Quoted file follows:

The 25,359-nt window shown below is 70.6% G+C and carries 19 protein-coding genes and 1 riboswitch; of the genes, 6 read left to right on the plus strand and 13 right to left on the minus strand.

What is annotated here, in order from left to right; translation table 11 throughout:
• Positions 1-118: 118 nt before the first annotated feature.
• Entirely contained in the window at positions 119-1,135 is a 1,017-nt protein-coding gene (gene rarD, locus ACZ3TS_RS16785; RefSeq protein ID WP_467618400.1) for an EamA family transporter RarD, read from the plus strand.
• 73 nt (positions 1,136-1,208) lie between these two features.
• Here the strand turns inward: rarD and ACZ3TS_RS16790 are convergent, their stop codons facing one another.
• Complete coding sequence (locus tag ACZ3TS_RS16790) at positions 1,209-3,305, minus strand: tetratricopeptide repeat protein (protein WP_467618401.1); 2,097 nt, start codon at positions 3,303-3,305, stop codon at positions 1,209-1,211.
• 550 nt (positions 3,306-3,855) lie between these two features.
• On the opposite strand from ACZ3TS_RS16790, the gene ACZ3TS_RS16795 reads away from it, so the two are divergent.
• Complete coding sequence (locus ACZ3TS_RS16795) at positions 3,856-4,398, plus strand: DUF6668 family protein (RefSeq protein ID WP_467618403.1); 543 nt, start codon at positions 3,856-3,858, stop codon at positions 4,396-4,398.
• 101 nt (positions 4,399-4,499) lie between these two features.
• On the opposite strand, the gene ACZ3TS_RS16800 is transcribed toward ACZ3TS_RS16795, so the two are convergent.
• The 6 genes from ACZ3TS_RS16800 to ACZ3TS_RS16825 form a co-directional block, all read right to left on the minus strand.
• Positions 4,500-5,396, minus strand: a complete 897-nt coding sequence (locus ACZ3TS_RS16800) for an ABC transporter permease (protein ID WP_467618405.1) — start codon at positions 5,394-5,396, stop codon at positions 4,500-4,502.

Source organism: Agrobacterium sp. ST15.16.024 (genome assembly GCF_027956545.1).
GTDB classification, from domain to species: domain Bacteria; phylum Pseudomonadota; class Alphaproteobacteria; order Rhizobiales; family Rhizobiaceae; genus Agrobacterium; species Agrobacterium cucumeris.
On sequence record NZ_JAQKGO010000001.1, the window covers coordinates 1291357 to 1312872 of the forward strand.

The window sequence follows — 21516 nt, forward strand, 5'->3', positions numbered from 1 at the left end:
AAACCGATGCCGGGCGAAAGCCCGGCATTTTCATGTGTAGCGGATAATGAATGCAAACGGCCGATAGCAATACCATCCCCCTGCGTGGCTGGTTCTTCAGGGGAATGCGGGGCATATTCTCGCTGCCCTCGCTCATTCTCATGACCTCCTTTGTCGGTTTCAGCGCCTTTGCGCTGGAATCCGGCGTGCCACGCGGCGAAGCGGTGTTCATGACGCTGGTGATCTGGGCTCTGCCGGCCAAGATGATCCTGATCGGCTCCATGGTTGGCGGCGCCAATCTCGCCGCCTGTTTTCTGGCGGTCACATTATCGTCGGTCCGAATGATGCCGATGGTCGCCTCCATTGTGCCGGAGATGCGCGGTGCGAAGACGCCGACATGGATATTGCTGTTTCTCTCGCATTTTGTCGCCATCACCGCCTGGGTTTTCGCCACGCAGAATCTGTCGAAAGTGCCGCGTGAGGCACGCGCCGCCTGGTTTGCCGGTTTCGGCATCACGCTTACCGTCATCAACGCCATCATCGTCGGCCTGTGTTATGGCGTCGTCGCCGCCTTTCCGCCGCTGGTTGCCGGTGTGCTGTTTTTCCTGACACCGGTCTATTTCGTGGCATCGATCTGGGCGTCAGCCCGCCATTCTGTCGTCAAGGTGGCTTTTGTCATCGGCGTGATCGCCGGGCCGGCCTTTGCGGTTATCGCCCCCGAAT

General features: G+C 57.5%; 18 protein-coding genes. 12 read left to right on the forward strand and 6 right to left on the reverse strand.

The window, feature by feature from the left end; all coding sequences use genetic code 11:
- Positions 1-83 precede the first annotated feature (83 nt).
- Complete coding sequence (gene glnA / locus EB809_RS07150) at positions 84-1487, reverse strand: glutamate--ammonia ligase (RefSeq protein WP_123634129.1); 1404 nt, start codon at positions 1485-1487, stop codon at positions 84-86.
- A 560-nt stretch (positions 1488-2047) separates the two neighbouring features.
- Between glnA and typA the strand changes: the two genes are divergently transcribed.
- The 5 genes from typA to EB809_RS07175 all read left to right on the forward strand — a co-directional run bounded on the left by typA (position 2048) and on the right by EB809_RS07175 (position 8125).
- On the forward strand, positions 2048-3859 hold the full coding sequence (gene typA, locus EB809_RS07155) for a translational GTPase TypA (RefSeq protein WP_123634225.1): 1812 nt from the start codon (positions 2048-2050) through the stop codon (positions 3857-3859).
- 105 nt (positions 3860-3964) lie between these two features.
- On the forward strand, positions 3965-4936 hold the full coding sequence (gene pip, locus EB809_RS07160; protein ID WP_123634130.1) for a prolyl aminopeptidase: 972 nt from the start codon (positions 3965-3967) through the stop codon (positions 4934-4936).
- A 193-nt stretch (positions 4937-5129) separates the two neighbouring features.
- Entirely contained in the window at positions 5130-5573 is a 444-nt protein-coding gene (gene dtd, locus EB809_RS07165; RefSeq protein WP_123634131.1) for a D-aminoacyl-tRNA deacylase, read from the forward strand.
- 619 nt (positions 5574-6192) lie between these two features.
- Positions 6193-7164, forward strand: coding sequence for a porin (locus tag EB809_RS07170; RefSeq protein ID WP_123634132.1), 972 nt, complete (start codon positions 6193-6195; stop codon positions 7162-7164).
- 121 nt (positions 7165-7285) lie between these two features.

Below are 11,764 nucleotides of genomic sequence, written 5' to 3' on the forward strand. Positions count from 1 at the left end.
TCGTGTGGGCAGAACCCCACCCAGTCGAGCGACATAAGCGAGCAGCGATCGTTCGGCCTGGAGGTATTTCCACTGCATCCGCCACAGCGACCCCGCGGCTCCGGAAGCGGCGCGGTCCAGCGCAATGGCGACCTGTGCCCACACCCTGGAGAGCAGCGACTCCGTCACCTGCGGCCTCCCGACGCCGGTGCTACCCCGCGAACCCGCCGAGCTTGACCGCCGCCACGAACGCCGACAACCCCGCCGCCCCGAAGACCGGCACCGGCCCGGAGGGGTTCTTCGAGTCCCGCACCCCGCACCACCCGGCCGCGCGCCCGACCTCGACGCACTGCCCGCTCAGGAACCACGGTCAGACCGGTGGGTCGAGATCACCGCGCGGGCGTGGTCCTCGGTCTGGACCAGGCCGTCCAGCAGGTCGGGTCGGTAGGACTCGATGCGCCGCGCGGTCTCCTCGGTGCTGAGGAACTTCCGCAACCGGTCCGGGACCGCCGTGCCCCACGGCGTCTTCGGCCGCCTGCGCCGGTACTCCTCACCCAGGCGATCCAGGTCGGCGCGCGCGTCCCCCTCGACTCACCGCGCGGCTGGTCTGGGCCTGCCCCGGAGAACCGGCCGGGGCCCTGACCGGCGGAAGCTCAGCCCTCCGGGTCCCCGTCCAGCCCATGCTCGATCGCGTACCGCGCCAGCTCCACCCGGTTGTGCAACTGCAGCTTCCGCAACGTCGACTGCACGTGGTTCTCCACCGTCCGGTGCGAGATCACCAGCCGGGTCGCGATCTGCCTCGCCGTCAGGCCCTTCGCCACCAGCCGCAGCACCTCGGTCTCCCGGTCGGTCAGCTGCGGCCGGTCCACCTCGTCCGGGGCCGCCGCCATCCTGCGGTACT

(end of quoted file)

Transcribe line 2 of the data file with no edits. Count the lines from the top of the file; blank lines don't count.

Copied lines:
What is annotated here, in order from left to right; translation table 11 throughout: